Solomon M 7.6 aftershocks

The aftershocks continue to light up the earthquake fault that is participating in the part of the three pronged swarm in this region, I mentioned earlier. Two deep swarm regions of compressional earthquakes in the north, with this strike slip swarm in the south. The earthquake magnitudes for the northernmost swarm peak out around M 5.0 and are pretty deep at ~95 km!
This map shows all three swarms with shaking intensity contours for the two mainshocks (M 7.1 thrust and M 7.6 strike slip).

Here is an updated aftershock map.

This map shows where we might place the fault if it is oriented like the moment tensor is oriented.

Here is a little speculation… There are a few aftershocks that appear to align with the conjugate shear orientation (the second possible fault plane solution permitted with the moment tensor). Randomness is an equally valid interpretation for the spatial pattern of these aftershocks that may align with a possible fault conjugate to the mainshock fault. If these aftershocks are actually on a conjugate fault, then they would not be aftershocks, but triggered earthquakes.

Here is a map that shows the age of the oceanic crust in this region. The age contours (black lines) show the relative orientation of the spreading ridges from where the crust originated. I use a kmz file from here.

This is a larger scaled map that reveals hoe complicated the structure of the crust is in this region.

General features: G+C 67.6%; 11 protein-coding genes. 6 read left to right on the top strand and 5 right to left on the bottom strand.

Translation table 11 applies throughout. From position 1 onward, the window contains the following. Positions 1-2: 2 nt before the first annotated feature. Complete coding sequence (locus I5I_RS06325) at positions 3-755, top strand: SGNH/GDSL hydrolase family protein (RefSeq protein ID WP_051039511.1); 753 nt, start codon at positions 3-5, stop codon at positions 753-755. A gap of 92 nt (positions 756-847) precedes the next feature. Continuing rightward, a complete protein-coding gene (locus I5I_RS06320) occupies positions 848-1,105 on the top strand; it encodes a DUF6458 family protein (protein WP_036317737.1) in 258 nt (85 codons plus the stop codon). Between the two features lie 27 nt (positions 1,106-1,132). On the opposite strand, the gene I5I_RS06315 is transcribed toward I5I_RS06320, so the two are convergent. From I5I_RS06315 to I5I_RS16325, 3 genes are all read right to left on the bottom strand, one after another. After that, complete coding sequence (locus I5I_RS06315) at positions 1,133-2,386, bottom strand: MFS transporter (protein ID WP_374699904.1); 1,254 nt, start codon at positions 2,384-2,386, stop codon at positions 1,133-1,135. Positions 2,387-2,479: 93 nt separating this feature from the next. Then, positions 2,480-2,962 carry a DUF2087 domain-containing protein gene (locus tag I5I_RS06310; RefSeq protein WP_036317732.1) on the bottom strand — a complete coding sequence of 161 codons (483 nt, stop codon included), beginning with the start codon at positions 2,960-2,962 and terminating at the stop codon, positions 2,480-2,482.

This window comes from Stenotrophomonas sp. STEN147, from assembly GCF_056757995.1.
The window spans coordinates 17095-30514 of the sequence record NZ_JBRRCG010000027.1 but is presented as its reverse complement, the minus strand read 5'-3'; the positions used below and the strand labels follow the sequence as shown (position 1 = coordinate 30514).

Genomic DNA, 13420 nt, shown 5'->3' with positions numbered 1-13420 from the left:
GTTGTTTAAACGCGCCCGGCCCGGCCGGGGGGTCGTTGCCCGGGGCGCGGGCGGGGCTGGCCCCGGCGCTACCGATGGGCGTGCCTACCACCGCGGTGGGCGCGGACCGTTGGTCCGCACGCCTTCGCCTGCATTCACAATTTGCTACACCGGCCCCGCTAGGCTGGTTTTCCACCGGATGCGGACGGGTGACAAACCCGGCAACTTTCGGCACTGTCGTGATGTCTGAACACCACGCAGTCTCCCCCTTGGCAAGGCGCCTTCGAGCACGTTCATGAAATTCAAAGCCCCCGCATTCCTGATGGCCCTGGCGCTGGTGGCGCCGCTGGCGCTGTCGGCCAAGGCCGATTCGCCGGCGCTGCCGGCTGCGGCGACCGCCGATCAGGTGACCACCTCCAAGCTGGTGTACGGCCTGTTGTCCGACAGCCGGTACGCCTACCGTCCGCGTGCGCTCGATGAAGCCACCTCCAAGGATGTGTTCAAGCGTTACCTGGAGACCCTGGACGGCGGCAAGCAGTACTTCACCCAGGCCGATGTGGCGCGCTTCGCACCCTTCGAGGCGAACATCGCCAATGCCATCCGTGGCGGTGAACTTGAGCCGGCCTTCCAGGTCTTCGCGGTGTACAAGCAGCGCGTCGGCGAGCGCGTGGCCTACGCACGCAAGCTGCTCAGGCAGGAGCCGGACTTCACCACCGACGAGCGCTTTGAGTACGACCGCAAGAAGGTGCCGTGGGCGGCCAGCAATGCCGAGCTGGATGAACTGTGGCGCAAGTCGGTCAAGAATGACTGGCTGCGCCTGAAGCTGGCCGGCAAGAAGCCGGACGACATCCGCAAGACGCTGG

Here is a great gravity anomaly map for this region. Gravity lows are in blue and gravity highs are in red. Here is some background on this gravity anomaly map from UCSD.
SATELLITE DERIVED GRAVITY – Colors and 20 mGal contours on this overlay represent variations in the pull of gravity associated with variations in mass inside the earth or beneath the ocean. Normal gravity is 9.82 m/s**2. These variations mapped into color have a range that is 10,000 times smaller. Over the ocean the variations in gravity are measured by a radar altimeter in orbit. The radar measures variations in the height of the ocean surface relative to an ideal ellipsoidal shape. The similarity between the ocean anomalies and the Google Earth seafloor base layer is not an accident. In areas where no depth soundings are available, the seafloor depth is a scaled version of the gravity anomaly with a scale factor that varies with a number of parameters including sediment thickness and mean ocean depth. An overview of gravity and topography can be found at:
A more detailed description of the gravity model can be found at:

DATA SOURCES – source of ocean data:
source of land data: .
GRAPHICS – Generic Mapping Tools (GMT) was used to generate the colored contour maps for direct input into Google Earth

COMMENTS – David T. Sandwell,

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